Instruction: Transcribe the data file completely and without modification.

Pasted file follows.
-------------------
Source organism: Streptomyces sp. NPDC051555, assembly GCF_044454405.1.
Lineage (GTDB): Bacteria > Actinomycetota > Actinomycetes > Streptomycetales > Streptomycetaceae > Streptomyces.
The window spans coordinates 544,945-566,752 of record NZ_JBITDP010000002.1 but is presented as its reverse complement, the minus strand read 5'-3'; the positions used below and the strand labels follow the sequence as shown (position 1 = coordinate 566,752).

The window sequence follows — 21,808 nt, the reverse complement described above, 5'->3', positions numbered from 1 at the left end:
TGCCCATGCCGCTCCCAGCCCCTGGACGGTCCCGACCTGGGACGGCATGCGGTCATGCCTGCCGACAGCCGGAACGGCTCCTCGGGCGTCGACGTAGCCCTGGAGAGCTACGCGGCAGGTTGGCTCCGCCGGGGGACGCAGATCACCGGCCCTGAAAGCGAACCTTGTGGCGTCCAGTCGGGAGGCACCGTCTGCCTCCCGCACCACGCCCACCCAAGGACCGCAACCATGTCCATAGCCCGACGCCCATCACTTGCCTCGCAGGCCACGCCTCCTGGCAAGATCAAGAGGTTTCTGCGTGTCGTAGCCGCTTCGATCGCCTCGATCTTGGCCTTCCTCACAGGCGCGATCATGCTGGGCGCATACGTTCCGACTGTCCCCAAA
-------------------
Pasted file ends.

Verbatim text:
Source organism: Streptomyces sp. NPDC051555, assembly GCF_044454405.1.
Lineage (GTDB): Bacteria > Actinomycetota > Actinomycetes > Streptomycetales > Streptomycetaceae > Streptomyces.
The window spans coordinates 544,945-566,752 of record NZ_JBITDP010000002.1 but is presented as its reverse complement, the minus strand read 5'-3'; the positions used below and the strand labels follow the sequence as shown (position 1 = coordinate 566,752).

The window sequence follows — 21,808 nt, the reverse complement described above, 5'->3', positions numbered from 1 at the left end:
TGCCCATGCCGCTCCCAGCCCCTGGACGGTCCCGACCTGGGACGGCATGCGGTCATGCCTGCCGACAGCCGGAACGGCTCCTCGGGCGTCGACGTAGCCCTGGAGAGCTACGCGGCAGGTTGGCTCCGCCGGGGGACGCAGATCACCGGCCCTGAAAGCGAACCTTGTGGCGTCCAGTCGGGAGGCACCGTCTGCCTCCCGCACCACGCCCACCCAAGGACCGCAACCATGTCCATAGCCCGACGCCCATCACTTGCCTCGCAGGCCACGCCTCCTGGCAAGATCAAGAGGTTTCTGCGTGTCGTAGCCGCTTCGATCGCCTCGATCTTGGCCTTCCTCACAGGCGCGATCATGCTGGGCGCATACGTTCCGACTGTCCCCAAA